In the last weeks before election day, a Democratic strategist in Washington is ticking off a list of vulnerable House Republicans. When Steve Stockman's name pops up, he emits a sound somewhere between a cough and a giggle.
"If we can't beat this guy," he says, "we oughta be ashamed of ourselves."
Indeed, if Congressman Stockman loses to Democratic challenger Nick Lampson, he'll have plenty of excuses. His heavily unionized district of East Houston is a longtime Democratic stronghold, and labor and environmental groups are spending millions on critical ads here. In addition, Stockman endured some of the worst publicity on Capitol Hill in his freshman term.
But don't count him out just yet. Politics are changing in Texas' Ninth District, where oil refineries and chemical plants dot the loamy bottomland. Social issues are steadily gaining prominence, and most people don't seem to care much about party labels. At a meeting of the Chambers County Farm Bureau in this bayou town, Stockman spent a couple of hours cracking jokes with local pols over plates of fried catfish and banana pudding. It looked a lot like a coronation.
"It's not so much that this district is going Republican, it's just voting more conservative," says Farm Bureau president David Murrell. "Most of us live our lives conservative, and that's what we're looking for in a representative. Steve is nothing special.... He's what a congressman ought to be - a common Joe."
After two unsuccessful bids to oust 21-term Democrat Jack Brooks, Stockman finally prevailed in 1994, in part because of Mr. Brooks's support for the Clinton anticrime bill and its ban on assault weapons.
But months after arriving in Washington, Stockman's career was nearly swallowed by controversy. On the day of the Oklahoma City bombing, Stockman's congressional office received a cryptic fax describing the event. A time stamp indicated the fax had been sent before the explosion. When a Monitor investigation revealed that the fax had been sent by a Michigan militia group, Stockman became the focus of a media frenzy.
But despite this event and others, Stockman says he retained local support by coming back nearly every weekend and fine-tuning his congressional record for local effect.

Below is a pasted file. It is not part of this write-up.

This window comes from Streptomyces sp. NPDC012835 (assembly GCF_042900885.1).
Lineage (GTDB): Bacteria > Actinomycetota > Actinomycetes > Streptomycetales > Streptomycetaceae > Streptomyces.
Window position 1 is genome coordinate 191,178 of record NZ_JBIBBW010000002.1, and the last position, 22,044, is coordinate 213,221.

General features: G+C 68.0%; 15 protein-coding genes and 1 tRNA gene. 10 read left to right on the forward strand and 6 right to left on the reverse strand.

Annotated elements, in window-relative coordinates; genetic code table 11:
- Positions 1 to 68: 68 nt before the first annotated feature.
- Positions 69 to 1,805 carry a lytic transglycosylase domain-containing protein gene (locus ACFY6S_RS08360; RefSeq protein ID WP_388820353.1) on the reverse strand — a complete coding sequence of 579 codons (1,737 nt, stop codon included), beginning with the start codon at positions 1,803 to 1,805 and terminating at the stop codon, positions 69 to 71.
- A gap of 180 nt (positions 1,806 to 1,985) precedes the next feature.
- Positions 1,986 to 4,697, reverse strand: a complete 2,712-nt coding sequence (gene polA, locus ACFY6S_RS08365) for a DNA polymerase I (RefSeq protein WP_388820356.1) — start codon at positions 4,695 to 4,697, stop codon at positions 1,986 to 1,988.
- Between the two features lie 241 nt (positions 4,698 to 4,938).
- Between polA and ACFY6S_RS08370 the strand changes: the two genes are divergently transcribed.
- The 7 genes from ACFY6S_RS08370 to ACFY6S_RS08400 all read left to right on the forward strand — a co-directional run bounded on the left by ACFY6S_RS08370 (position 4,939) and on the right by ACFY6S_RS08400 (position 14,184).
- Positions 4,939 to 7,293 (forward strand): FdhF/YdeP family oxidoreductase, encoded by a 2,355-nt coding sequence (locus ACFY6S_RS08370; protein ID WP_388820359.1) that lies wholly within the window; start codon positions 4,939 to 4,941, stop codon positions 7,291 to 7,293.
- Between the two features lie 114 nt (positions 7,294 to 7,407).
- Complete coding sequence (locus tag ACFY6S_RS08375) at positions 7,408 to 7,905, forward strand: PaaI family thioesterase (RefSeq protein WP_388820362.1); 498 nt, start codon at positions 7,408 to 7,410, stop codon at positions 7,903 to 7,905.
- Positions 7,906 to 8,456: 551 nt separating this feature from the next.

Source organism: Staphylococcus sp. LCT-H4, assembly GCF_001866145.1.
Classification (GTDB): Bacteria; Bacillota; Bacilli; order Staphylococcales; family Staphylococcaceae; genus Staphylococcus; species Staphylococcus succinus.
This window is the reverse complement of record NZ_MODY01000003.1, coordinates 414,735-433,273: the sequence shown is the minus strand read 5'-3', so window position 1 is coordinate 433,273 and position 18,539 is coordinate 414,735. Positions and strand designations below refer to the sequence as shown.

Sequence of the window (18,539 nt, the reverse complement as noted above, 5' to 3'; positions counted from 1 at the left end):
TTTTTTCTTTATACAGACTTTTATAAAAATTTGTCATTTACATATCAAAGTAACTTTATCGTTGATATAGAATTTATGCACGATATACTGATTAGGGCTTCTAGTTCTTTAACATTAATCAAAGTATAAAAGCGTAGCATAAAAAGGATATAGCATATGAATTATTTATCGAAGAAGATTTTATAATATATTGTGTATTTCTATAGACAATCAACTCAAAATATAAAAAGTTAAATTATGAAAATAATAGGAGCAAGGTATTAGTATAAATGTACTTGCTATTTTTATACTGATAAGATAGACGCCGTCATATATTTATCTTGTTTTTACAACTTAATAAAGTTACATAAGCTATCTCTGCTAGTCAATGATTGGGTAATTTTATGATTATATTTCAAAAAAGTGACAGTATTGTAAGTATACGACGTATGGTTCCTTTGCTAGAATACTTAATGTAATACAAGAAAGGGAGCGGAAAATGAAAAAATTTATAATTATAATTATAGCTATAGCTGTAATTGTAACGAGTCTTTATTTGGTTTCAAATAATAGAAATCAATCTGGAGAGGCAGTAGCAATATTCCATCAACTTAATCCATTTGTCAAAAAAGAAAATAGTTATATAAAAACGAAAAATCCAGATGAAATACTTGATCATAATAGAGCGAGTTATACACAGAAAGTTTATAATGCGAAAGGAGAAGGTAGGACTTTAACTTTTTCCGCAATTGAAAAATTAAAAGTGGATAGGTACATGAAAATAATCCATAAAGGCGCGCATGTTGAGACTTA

In Congress, he authored bills to ease environmental regulations, curb immigration, stop the Mexican bailout, broaden freedoms for gun owners, eliminate congressional pensions, and declare that human life begins at conception.
To Washington insiders, it was the kind of record that a Republican representing a Democratic district should avoid at all costs. But Stockman sees it differently.
"My critics haven't spent much time in East Texas," he says. "The media went so far to demonize me, I think there was a backlash."
Political analysts here say that many longtime political strategists have failed to comprehend the profound shift in attitudes among Southern voters, even in blue-collar districts like Texas' Ninth.
"Texas has been getting more conservative for the last 20 years and labor has lost a lot of influence," says Bruce Drury, political scientist at Lamar University in Beaumont. "A lot of blue-collar workers have decided social issues are more important than economic ones."
Democratic challenger Mr. Lampson, a former county tax assessor, has been scoring points with undecided voters by hammering on Stockman's support for Republican plans to slow the growth of Medicare, renew tobacco subsidies, and cut education programs. The Democrat's opposition to gun control has largely erased the issue that helped Stockman defeat Brooks.
With the race too close to call, the winning margin could depend on turnout. Lampson could benefit from a coattail effect from President Clinton, while Stockman's conservative backers will probably vote no matter what. To them, there's no controversy at all.
"As far as being a right-wing antigovernment type person, he's not that at all," businessman Steve Hodges says. "He's just like most of us, he's tired of government in our pockets, and tired of government in our lives."